Online phone calls are now becoming the cheaper alternative to standard telephone systems. We explain how it works and look at the services on offer
Cliff Joseph, Computeract!ve 24 Nov 2005
PC users have long been able to make free calls through instant messaging services such as MSN Messenger and Yahoo Messenger, but many were dissuaded by the idea of having to buy and wear a headset and the inconvenience of having to make sure that friends and family were online when they fancied a natter.
Well, things have changed since we last wrote about making telephone calls using a broadband connection. A number of services now enable you to use a proper telephone handset to make cheap or free calls by placing an adapter between the broadband modem or router and a standard telephone.
This growing industry is known as internet telephony, and it offers consumers substantial savings over traditional phone networks, as well as added features such as voicemail, and a means to get in touch with non-PC-owning acquaintances.
You may see it referred to in shops and advertisements as 'VoIP', which stands for Voice over Internet Protocol, the technology used to transform an internet connection into a cheaper way of using a standard phone line.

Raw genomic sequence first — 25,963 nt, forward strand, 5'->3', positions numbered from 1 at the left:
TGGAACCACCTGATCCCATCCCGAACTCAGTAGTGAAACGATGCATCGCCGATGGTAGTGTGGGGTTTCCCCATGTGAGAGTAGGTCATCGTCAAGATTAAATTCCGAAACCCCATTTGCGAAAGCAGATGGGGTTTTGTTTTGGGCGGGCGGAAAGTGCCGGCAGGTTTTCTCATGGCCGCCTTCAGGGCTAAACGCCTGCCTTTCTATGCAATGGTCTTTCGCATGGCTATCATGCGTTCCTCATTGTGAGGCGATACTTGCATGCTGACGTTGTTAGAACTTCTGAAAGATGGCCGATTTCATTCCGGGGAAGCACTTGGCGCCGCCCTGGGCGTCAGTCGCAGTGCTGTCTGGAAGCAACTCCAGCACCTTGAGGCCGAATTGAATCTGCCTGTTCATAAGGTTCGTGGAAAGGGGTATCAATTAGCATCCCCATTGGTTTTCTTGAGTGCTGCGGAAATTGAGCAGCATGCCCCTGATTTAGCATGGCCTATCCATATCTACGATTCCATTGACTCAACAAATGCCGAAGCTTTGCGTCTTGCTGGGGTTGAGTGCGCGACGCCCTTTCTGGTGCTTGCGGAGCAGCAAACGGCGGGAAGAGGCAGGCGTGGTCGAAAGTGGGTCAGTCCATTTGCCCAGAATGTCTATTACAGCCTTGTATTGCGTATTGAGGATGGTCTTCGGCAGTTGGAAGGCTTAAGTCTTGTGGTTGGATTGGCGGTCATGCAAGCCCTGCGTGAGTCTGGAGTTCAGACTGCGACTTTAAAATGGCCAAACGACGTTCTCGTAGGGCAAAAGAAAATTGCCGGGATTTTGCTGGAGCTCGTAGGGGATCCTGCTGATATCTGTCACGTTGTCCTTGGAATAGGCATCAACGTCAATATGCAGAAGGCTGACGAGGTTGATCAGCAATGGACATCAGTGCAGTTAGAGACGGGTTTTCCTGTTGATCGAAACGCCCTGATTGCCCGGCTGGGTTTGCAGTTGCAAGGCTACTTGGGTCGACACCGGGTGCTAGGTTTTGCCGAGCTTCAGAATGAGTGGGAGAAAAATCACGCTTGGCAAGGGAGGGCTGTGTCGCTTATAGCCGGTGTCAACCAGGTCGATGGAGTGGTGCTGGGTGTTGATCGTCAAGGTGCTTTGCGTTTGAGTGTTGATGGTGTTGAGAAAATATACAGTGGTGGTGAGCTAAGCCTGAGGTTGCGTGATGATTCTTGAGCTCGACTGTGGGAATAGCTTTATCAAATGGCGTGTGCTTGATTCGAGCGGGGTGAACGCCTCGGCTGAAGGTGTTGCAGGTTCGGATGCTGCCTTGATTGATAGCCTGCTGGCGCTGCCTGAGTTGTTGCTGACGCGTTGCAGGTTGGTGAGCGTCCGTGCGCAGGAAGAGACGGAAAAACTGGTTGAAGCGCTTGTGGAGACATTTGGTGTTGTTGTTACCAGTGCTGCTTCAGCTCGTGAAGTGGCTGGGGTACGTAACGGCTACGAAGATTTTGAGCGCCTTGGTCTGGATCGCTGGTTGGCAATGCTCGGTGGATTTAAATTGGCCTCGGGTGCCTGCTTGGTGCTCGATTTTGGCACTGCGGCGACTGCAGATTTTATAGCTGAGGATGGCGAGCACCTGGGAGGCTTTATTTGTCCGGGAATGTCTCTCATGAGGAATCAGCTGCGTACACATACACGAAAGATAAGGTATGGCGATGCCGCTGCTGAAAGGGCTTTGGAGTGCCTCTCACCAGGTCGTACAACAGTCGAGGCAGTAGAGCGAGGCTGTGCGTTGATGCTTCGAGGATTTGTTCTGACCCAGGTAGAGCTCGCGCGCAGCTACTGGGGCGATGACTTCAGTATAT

So why is it cheaper to make a phone call using the internet? After all, the same wire is used to carry the signal. The answer is in the way the line is used. When you dial a number using a normal household phone, the telephone systems set up at lightening speed a direct connection between the two handsets.
That specific set of links between the two use the copper line to the exchange, then a small part of the main UK-wide telephone network. That link is physically maintained for the duration of the call and can't be used by other customers.
When making a call via the internet down the same telephone line, it is first chopped up into tiny elements called packets, each of which contains the data of a tiny part of the sound of your voice. These packets are then sent down the line to the next router on the internet.
Routers, which are spread throughout the internet in places such as the headquarters of ISPs, are like the traffic police of the internet, telling packets of data the best way to get to their destination. Not every packet will take the same route depending on how much traffic there is on a line between routers.
The upshot is that the same network cable in the telephone system can be used by thousands of different users at the same time, making it cheaper and more efficient.
If you're confused about how a broadband service can be accessed without using a computer, here's how it works. The adapters supplied by the likes of Vonage and Freetalk convert your voice into data in the same way that a PC would if you were using Skype or an instant messaging program. Then it is fed into the broadband router or modem and sent on its way.
With all the new services, tariffs can be quite confusing, so here's our guide to the best value internet telephony services and how to choose the one that's most suitable for your needs.